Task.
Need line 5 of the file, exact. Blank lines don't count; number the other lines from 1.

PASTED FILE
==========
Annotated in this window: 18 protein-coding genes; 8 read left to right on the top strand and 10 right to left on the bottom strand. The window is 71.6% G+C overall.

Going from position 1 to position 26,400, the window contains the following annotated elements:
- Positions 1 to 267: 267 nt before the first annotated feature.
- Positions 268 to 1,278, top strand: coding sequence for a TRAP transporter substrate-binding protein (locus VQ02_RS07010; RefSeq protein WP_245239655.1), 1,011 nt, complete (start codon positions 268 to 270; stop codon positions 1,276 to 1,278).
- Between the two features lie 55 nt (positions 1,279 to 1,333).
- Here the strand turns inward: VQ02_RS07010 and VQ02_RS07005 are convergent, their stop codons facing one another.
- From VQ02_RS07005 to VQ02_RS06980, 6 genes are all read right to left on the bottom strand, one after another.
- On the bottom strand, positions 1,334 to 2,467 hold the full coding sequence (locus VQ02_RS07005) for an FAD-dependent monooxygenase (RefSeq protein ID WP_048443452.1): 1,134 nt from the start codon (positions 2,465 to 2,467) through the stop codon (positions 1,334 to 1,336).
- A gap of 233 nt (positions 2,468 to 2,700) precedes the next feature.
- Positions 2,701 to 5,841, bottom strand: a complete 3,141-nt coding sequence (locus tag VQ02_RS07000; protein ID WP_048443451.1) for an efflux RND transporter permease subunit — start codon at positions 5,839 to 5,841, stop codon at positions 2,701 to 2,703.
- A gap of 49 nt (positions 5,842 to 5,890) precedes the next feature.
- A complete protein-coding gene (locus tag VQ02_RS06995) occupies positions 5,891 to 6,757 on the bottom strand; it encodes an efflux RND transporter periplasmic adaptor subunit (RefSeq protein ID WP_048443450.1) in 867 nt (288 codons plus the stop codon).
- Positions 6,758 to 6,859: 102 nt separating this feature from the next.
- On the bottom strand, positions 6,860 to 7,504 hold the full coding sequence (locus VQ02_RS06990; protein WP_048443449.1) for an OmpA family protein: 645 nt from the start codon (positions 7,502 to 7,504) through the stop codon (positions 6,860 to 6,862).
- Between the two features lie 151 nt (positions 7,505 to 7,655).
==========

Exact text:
- Between the two features lie 55 nt (positions 1,279 to 1,333).